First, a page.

The Beginning

Author: Nick RankinCreated: Saturday, November 18th 2017, 10:34 pm Modified: Friday, October 1st 2021, 5:07 pm

Early Callcards

Telecom Eireann first introduced phonecards into the Republic of Ireland in the year 1988. The brand name chosen for these cards was “CallCard”. Telecom Eireann, Ireland's state-owned telecommunications company became privatized in 1999. Subsequently the name of the company was changed to Eircom.

During the beginning of Telecom Eireann's phonecard roll out, they launched three magnetic phonecard trials in different cities around Ireland. Each of these three cities also used different card systems as part of the trial. These systems were:

  • GPT (Plessey) – Dublin trial cards introduced in the year 1988
  • Autelca – Limerick trial cards introduced in the year 1988
  • Landis & Gyr – Galway trial cards introduced in the year 1989

Special promotional trial cards were further produced using the GPT and Autelca card systems, which had far fewer cards produced. The Cork FITCE convention card, which was an official overprint of the GPT test card, was issued to delegates at the FITCE conference in Cork 1988. 960 of these cards were issued. Surplus FITCE cards were briefly sold in Dublin after the conference.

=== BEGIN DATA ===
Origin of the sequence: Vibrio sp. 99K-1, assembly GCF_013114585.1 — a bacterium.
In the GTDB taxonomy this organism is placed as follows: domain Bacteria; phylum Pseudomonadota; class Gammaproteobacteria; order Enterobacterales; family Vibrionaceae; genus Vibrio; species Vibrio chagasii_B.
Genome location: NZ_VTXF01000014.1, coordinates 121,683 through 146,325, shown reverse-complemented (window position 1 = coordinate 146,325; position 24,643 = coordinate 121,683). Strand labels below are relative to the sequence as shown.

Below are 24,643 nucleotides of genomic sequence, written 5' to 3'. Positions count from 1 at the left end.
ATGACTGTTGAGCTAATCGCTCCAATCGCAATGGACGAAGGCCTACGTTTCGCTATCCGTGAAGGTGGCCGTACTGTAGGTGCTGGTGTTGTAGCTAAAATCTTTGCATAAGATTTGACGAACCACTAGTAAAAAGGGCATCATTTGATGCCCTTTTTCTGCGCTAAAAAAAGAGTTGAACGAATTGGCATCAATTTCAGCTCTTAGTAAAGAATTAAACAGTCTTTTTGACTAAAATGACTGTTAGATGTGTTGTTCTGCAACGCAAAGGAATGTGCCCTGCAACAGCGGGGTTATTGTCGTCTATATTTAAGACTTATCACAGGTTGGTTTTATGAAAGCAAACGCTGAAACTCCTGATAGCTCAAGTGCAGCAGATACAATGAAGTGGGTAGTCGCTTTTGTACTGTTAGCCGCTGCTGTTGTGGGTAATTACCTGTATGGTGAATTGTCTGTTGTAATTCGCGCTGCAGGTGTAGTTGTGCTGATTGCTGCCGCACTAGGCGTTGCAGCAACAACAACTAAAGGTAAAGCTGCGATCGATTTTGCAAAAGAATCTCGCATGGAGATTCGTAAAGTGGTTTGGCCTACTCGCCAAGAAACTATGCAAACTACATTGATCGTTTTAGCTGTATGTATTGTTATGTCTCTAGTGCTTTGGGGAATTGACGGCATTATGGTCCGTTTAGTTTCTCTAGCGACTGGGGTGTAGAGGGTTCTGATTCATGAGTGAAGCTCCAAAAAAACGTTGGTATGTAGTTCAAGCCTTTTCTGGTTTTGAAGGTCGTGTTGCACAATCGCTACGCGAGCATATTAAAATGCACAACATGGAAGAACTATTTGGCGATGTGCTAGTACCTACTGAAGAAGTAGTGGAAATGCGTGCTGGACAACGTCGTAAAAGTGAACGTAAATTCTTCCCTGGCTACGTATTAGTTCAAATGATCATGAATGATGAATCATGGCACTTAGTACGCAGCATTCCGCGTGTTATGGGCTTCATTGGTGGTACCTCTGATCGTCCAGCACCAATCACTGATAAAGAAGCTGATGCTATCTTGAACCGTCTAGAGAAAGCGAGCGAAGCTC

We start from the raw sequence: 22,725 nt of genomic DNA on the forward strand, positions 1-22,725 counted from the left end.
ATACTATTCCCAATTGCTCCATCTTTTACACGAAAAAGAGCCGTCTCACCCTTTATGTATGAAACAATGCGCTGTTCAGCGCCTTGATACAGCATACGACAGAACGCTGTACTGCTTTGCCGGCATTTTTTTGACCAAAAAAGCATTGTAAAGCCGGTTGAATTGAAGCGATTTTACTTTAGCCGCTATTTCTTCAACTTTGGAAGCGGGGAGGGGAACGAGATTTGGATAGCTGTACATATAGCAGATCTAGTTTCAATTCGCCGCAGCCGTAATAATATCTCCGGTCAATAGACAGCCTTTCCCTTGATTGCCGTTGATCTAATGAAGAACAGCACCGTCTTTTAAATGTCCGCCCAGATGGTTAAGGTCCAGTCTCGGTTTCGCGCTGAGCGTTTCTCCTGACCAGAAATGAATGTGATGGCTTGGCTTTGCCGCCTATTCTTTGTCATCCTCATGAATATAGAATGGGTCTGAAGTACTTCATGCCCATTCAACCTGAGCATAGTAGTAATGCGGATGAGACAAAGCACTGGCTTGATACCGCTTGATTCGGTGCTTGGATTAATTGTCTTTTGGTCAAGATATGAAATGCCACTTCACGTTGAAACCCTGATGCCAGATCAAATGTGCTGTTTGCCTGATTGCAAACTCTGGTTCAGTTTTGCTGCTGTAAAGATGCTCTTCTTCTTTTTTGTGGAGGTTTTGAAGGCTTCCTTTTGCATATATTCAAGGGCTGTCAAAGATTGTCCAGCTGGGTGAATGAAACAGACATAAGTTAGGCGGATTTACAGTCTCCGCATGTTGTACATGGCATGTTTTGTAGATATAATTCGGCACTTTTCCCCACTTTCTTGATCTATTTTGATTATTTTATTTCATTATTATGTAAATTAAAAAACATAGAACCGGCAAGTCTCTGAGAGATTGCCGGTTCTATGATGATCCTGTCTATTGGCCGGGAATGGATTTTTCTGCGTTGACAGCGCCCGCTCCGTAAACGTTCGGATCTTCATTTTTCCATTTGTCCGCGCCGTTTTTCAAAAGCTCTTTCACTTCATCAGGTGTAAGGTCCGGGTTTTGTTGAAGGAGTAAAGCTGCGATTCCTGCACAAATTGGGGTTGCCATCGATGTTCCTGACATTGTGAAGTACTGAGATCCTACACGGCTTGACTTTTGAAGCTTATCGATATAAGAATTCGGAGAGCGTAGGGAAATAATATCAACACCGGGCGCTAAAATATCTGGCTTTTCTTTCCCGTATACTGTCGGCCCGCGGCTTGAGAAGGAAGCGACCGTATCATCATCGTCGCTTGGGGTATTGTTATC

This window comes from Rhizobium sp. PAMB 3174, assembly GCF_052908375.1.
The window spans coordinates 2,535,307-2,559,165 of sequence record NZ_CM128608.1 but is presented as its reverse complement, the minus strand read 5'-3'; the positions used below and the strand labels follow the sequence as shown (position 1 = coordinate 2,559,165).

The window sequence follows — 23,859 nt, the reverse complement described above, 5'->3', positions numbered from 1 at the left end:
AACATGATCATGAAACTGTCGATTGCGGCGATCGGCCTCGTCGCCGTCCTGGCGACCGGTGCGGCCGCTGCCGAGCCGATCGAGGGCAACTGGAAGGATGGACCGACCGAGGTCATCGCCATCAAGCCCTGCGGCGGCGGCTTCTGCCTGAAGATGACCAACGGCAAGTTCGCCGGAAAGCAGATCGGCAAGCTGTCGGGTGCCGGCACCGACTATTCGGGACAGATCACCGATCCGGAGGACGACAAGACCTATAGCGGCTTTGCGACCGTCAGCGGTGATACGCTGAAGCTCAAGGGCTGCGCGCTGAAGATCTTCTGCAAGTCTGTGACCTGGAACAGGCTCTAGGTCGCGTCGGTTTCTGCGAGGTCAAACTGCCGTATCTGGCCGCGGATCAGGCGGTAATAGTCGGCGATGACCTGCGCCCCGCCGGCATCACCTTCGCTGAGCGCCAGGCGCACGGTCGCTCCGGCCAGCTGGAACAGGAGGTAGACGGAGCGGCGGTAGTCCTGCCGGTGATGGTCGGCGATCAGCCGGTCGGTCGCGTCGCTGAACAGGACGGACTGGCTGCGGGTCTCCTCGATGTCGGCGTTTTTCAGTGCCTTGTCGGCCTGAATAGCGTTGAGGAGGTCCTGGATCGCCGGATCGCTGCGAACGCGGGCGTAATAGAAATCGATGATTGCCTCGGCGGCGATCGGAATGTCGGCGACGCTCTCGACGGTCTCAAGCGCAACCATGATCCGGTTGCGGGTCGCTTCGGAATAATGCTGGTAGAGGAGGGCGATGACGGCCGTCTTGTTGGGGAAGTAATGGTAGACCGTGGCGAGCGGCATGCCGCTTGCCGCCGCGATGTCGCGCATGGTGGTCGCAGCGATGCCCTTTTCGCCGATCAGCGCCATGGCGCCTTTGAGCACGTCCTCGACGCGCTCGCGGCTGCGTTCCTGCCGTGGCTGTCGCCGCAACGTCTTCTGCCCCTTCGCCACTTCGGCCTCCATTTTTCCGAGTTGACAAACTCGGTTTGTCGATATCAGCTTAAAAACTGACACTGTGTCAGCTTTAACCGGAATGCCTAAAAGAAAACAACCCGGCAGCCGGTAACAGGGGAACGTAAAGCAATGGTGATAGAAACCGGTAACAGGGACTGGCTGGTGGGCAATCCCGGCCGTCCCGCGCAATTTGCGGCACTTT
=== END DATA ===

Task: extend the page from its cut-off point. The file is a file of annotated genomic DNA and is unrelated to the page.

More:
In 1989, two Autelca IMI Callcards were issued to delegates at the Ireland's Europe IMI Conference, which Telecom Eireann sponsored that year. These cards were produced in very low numbers, 250 were made with 20 units and 750 were made with 50 units. Read all about the IMI Callcards in the blog post here!

It should be noted that the IMI trial Callcards are extremely rare, particularly the 50 unit card.  While some of the 20 Unit IMI Callcards were sold to the public after the conference, all of the 50 Unit Callcards were distributed at the Conference. The majority of the 50 unit cards were dumped by hotel staff after the conference. Some delegates did keep their cards, and following subsequent media interest located their cards. Unfortunately these cards were generally kept poorly at the bottom of filing cabinets, inside wallets etc. affecting the condition of the cards substantially in some cases. As the 20 unit card was sold briefly to members of the public, it's value is considerably less in comparison.

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